Lebanon’s powerful Hezbollah movement, which has strongly opposed foreign interference in the country’s crisis-hit economy, said Friday it could accept Beirut receiving an International Monetary Fund financial rescue package under “reasonable conditions”.
“Any help within reasonable conditions, there’s no problem with it in principle,” the Shiite movement’s chief Hassan Nasrallah said in a televised address.
But he warned that “Lebanon must not fall under anybody’s trusteeship or hand over its financial and economic administration” to outside parties.
One of the most indebted countries in the world, Lebanon has been rocked by a months-long political and financial crisis.
The country’s pound has tumbled in value and banks have imposed strict limits on dollar withdrawals amid a strangulating liquidity crunch and mass protests against the political class.
Lebanon said last week it would default on its Eurobond debt for the first time, saying that was the only way to shore up its foreign currency reserves.
Banking experts have called for an IMF rescue package, saying it would secure desperately-needed international assistance and reassure creditors.
But the powerful Shiite movement Hezbollah, which along with its allies holds a majority in parliament, has opposed such moves.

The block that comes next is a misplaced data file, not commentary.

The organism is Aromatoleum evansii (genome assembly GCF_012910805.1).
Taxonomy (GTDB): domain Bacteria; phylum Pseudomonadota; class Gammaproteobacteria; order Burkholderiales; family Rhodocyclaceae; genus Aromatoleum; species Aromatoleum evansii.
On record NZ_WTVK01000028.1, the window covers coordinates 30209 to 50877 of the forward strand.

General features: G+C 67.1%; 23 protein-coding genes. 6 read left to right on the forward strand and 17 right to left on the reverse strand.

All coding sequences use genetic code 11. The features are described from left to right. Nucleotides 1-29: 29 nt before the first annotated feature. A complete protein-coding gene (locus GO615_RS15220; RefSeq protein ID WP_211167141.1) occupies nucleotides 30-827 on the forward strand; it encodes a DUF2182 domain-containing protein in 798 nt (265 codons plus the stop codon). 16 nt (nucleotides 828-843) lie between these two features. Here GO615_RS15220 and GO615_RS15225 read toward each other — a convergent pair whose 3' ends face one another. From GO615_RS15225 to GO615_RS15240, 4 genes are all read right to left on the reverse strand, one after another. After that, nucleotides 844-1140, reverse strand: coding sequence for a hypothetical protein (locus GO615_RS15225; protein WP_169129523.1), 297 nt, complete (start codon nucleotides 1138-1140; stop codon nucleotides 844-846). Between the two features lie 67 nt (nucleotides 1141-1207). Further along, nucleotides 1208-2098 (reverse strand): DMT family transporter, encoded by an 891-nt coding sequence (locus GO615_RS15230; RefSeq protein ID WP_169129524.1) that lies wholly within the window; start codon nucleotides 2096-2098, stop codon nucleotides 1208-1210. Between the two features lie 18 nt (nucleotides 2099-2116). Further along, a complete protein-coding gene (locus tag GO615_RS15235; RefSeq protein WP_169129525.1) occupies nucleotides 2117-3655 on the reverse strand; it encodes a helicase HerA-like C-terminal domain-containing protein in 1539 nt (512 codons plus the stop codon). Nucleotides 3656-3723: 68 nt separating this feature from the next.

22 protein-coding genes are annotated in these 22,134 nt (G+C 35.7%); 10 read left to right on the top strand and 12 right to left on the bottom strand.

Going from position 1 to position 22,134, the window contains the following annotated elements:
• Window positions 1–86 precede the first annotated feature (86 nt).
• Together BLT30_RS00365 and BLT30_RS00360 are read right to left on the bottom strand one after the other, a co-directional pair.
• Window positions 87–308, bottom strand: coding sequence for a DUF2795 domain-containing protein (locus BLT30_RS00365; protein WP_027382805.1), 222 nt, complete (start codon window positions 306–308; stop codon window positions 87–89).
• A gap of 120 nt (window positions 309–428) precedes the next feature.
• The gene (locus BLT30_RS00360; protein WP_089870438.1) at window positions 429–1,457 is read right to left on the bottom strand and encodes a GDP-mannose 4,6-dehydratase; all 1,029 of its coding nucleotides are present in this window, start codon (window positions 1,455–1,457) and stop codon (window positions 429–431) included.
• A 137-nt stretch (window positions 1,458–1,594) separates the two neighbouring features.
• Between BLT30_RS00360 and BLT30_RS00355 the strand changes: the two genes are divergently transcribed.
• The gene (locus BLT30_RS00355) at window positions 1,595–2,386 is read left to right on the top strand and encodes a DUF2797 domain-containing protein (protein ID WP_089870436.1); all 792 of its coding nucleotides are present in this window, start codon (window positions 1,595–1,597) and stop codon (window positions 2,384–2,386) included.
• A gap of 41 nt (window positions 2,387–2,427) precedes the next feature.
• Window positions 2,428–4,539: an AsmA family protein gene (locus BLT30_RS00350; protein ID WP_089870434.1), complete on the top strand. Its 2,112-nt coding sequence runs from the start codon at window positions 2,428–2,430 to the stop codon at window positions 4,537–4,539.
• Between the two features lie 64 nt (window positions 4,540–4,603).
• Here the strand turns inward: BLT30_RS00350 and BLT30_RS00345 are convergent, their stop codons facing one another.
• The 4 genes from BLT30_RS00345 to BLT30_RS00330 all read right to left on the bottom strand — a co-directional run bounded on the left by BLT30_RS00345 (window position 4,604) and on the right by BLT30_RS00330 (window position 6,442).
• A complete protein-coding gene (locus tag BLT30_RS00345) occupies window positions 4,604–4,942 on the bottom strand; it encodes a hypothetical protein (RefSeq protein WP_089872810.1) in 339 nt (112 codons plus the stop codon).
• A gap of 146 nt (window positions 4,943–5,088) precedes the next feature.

It has rejected conditions and “ready-made recipes” which global bodies could impose, warning against what it called “foreign guardianship” over the economy.
Hezbollah is backed by Iran, whose arch foe the United States has a virtual veto on IMF decisions.
The IMF on Thursday urged Lebanon to quickly implement reforms to stabilise the economy.
“Given the severity of economic conditions in Lebanon, it’s important that the government designs and implements promptly a comprehensive package of reforms to effectively address the economic challenges and improve Lebanon’s economic prospects,” IMF spokesman Gerry Rice told reporters.
While the country has not requested aid from the Washington-based crisis lender, “We stand ready… to assist the authorities in those efforts.”
Lebanon’s debt burden is now equivalent to nearly 170 percent of its gross domestic product.
Despite a series of crises, the country had never before defaulted, but in recent months it has grappled with its worst economic turmoil since the 1975-1990 civil war.
Image: AFP/File / ANWAR AMRO Lebanon’s financial crisis has prompted banks to impose strict limits on withdrawals